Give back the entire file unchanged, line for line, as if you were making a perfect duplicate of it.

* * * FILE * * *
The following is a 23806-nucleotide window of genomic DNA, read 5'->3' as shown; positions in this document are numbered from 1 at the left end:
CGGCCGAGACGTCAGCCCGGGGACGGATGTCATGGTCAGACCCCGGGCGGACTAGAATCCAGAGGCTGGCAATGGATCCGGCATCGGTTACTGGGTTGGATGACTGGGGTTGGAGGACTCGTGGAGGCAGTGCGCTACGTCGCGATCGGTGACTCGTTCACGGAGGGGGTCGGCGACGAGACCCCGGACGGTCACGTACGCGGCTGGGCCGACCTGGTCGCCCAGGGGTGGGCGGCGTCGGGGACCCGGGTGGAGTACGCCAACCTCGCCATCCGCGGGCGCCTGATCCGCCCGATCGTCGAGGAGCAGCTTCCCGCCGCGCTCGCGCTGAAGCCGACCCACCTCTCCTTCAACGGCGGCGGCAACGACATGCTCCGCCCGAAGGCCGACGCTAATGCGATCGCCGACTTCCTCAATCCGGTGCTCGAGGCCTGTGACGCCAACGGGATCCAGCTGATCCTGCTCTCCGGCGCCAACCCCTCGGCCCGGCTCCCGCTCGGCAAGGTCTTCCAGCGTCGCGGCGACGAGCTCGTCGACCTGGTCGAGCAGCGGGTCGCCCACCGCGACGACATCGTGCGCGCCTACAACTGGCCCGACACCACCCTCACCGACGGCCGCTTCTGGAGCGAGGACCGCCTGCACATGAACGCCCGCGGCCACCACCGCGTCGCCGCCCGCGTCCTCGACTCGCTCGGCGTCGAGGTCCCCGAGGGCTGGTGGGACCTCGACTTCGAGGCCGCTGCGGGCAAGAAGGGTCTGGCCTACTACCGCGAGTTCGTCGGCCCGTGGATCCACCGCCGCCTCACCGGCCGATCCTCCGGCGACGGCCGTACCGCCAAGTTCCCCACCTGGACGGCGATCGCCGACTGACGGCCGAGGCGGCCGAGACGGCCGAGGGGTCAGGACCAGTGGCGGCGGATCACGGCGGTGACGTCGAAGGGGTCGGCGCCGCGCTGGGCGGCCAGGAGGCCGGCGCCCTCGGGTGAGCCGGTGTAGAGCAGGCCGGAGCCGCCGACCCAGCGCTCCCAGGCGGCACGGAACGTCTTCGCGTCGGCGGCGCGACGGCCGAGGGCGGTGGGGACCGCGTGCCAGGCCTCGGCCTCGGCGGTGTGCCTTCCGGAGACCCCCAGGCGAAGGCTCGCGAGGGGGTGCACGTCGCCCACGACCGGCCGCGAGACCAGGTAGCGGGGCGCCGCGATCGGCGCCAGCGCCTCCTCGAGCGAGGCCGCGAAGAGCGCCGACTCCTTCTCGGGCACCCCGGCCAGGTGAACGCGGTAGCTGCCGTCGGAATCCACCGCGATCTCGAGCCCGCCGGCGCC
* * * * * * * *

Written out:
The following is a 23806-nucleotide window of genomic DNA, read 5'->3' as shown; positions in this document are numbered from 1 at the left end:
CGGCCGAGACGTCAGCCCGGGGACGGATGTCATGGTCAGACCCCGGGCGGACTAGAATCCAGAGGCTGGCAATGGATCCGGCATCGGTTACTGGGTTGGATGACTGGGGTTGGAGGACTCGTGGAGGCAGTGCGCTACGTCGCGATCGGTGACTCGTTCACGGAGGGGGTCGGCGACGAGACCCCGGACGGTCACGTACGCGGCTGGGCCGACCTGGTCGCCCAGGGGTGGGCGGCGTCGGGGACCCGGGTGGAGTACGCCAACCTCGCCATCCGCGGGCGCCTGATCCGCCCGATCGTCGAGGAGCAGCTTCCCGCCGCGCTCGCGCTGAAGCCGACCCACCTCTCCTTCAACGGCGGCGGCAACGACATGCTCCGCCCGAAGGCCGACGCTAATGCGATCGCCGACTTCCTCAATCCGGTGCTCGAGGCCTGTGACGCCAACGGGATCCAGCTGATCCTGCTCTCCGGCGCCAACCCCTCGGCCCGGCTCCCGCTCGGCAAGGTCTTCCAGCGTCGCGGCGACGAGCTCGTCGACCTGGTCGAGCAGCGGGTCGCCCACCGCGACGACATCGTGCGCGCCTACAACTGGCCCGACACCACCCTCACCGACGGCCGCTTCTGGAGCGAGGACCGCCTGCACATGAACGCCCGCGGCCACCACCGCGTCGCCGCCCGCGTCCTCGACTCGCTCGGCGTCGAGGTCCCCGAGGGCTGGTGGGACCTCGACTTCGAGGCCGCTGCGGGCAAGAAGGGTCTGGCCTACTACCGCGAGTTCGTCGGCCCGTGGATCCACCGCCGCCTCACCGGCCGATCCTCCGGCGACGGCCGTACCGCCAAGTTCCCCACCTGGACGGCGATCGCCGACTGACGGCCGAGGCGGCCGAGACGGCCGAGGGGTCAGGACCAGTGGCGGCGGATCACGGCGGTGACGTCGAAGGGGTCGGCGCCGCGCTGGGCGGCCAGGAGGCCGGCGCCCTCGGGTGAGCCGGTGTAGAGCAGGCCGGAGCCGCCGACCCAGCGCTCCCAGGCGGCACGGAACGTCTTCGCGTCGGCGGCGCGACGGCCGAGGGCGGTGGGGACCGCGTGCCAGGCCTCGGCCTCGGCGGTGTGCCTTCCGGAGACCCCCAGGCGAAGGCTCGCGAGGGGGTGCACGTCGCCCACGACCGGCCGCGAGACCAGGTAGCGGGGCGCCGCGATCGGCGCCAGCGCCTCCTCGAGCGAGGCCGCGAAGAGCGCCGACTCCTTCTCGGGCACCCCGGCCAGGTGAACGCGGTAGCTGCCGTCGGAATCCACCGCGATCTCGAGCCCGCCGGCGCC